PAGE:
A wart is a growth caused by the human papillomavirus (HPV) virus. The term plantar comes from a medical description for the sole. Any wart on the bottom of the foot can be called plantar warts, but many types of warts can affect the feet.
Common warts are flesh-coloured or brown, thick and dome-shaped, forming on the non-weight bearing surfaces of the foot.
Flat warts are typically small and slightly raised—flat lesions that occur in a line or cluster on the outside of the foot or the ankle. Periungual warts occur around or under the toenails and are difficult to treat and can be painful.
Mosaic warts appear large but are generally several smaller warts grouped into a cluster or forming a plaque. They tend to grow out with multiple fingerlike projections. They tend to bleed easily and can be dry, cracked, or scaly. Digitate warts are uncommon on the feet but can be found on the toes.
Warts have their own blood and nerve supply. Commonly, pinpoint black areas are visible on the surface of warts. These black dots are the wart’s superficial network of capillaries but may only be visible after the top layer of callus tissue is removed.
A common misconception about plantar warts is that they have roots that can grow deep into the tissues and attach to the bone. This is not true.
A wart only grows in the top layer of skin, and although the wart may extend slightly deeper, this is generally due to the mechanical forces from walking pushing the wart deeper into the tissue. They are flesh-coloured or brown, thick and dome-shaped, forming on the non-weight bearing surfaces of the foot.
Warts, Corns, and Calluses
Warts can look and feel like a callus or corn, and many people with warts complain of feeling like they are walking on a pebble in their shoes. Although many people will never experience much pain with warts, in most cases, they are painful.
In some cases, warts can be very painful. Some feel like they have a piece of glass stuck in their foot, while others feel sharp pain with every step.
The surrounding area can become red and inflamed after extended periods of walking and pressure on the wart. Some warts can become very large and extremely painful, as seen in the image above.
Treatments for Foot Warts
There are several treatments for warts, and the treatments range from duct tape to surgery. The type of treatment depends partly on the size, location, and a number of warts and the patient. When there are multiple warts over the entire sole, it is recommended to try topical and oral medication before considering surgery.
Many people find home treatments are the most convenient for their schedule. Surgery may be a reasonable first step if there is only one wart. Warts between the toes or under the nail may require different treatment regimens than warts on the sole.
Others are willing to make weekly visits to the doctor’s office for acid treatments, while some people want to have surgery to remove warts.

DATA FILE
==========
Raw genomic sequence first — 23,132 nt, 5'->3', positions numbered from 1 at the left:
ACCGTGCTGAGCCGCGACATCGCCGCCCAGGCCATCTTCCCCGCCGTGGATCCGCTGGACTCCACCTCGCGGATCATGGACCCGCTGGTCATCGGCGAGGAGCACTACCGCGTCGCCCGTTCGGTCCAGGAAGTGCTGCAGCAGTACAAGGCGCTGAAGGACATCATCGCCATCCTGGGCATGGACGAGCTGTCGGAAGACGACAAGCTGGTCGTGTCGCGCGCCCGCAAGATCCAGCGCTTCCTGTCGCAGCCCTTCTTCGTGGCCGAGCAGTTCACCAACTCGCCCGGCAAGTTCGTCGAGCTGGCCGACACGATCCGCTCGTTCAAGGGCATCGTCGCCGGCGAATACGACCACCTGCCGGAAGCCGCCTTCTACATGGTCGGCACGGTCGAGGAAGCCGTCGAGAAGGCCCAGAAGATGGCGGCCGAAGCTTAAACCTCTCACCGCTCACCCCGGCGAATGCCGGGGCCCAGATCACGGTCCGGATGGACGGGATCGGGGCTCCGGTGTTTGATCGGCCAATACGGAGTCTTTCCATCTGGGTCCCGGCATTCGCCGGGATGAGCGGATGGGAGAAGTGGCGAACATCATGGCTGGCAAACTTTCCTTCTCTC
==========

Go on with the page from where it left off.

No Treatment: In children, warts may go away spontaneously. If the wart is not causing any pain, it is reasonable to watch the area initially as the first line of treatment. Make sure the wart is not increasing in size, and make sure it is not spreading.
Warts in children may also go away if you have the child draw a picture of the wart and then bury it in the backyard, burn it in the fireplace or throw it away. The power of suggestion works effectively in children, and the body’s natural immune response may kick in. If the wart does not resolve in 4 weeks, make an appointment with your podiatrist.
Home Remedies for Warts On Your Feet
Although not researched like other wart treatments, many people claim wonders with some simple home treatments. The advantage is that they are cheap, and most do not have side effects.
1. Apple Cider Vinegar: Take a cotton ball and pull off a piece that resembles the size of the wart. Soak it in vinegar, squeeze out the excess, and place it on the wart. Cover the wart with tape and socks before sleep. Use daily for 7-10 days.
2. Potato, garlic, or banana peel: Each involves rubbing the food product on the wart and then covering the wart with a bandaid, tape, or duct tape. The potato wart cure is a folk remedy that developed long ago. It actually involves burying the potato in the backyard after applying it to the foot.
No kidding. For years, this has been the folk remedy, and many people still claim it works. As one would imagine, no study has proven its benefit. But, do not underestimate the power of suggestion.
3. Duct Tape: This is the one home remedy researched quite a bit. When evaluating treatments like the above-mentioned home remedies, researchers noticed something in common: occlusion. The wart is occluded with a bandaid, sports tape, moleskin, or duct tape in each treatment.
In the popular 2002 study on duct tape, researchers found that duct tape was more effective than cryotherapy (freezing warts). Initially, research showed that the therapy seemed somewhat beneficial as long as the wart was occluded. Later, some proposed medicinal benefits of the adhesive have not been proven.
Once the duct tape remedy made the news, it was over-hyped, and the effectiveness was overstated. Recent research has shown no benefit of duct tape over moleskin. The key with most treatments is occlusion.
To use duct tape as a treatment, wash all the oils off the foot and let the foot dry. Cut a piece of duct tape larger than the wart and place directly over the wart. Keep the tape on until it starts to peel off. Replace with a new piece of duct tape and repeat for about 7-10 days.